Finally (I apologize for the lengthy post), this leads me to think about the potential dangers of narratives, most especially "master narratives." Our master narratives erase the narratives of the marginalized. By throwing out the little guys, we lose so much, and we reinstate the power of those already in power. With master narratives, we enable people like Hitler to take charge because as everyone knew, the Jews were to blame for economic crisis. We allow innocent Muslims to be harassed in the name of the War on Terror because we thought every Muslim was out to kill off all non-Muslims. We think everyone who comes to America gets a fair chance at success. These are the narratives that pervade because time and time again, we wipe out the voices, the narratives, that speak to other perspectives.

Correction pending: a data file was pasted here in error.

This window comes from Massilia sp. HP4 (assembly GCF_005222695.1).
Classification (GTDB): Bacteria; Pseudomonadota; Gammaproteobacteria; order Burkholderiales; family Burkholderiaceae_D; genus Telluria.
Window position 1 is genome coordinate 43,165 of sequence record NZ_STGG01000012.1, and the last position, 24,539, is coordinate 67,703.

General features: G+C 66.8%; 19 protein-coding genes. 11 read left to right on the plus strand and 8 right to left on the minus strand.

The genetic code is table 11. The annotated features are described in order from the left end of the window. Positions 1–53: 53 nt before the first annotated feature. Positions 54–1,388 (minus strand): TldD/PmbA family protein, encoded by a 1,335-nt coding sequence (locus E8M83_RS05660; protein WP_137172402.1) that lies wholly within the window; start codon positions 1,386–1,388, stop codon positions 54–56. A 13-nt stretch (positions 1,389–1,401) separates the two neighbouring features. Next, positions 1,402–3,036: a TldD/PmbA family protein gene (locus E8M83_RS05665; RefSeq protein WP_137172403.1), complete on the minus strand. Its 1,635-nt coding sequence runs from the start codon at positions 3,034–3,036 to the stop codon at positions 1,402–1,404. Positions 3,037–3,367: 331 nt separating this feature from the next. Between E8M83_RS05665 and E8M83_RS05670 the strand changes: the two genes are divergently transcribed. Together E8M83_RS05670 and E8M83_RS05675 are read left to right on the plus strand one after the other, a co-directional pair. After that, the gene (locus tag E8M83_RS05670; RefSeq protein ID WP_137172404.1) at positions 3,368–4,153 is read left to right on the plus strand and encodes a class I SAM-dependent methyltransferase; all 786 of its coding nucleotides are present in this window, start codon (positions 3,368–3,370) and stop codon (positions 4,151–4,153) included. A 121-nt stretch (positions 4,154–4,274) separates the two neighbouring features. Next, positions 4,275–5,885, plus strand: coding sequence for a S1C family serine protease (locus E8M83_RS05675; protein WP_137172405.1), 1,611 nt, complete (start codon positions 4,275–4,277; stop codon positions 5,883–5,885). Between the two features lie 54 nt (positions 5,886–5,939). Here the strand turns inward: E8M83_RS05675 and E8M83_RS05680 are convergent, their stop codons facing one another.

I say, let out students tell stories, and listen to them. We need them if we want to change our world for the better.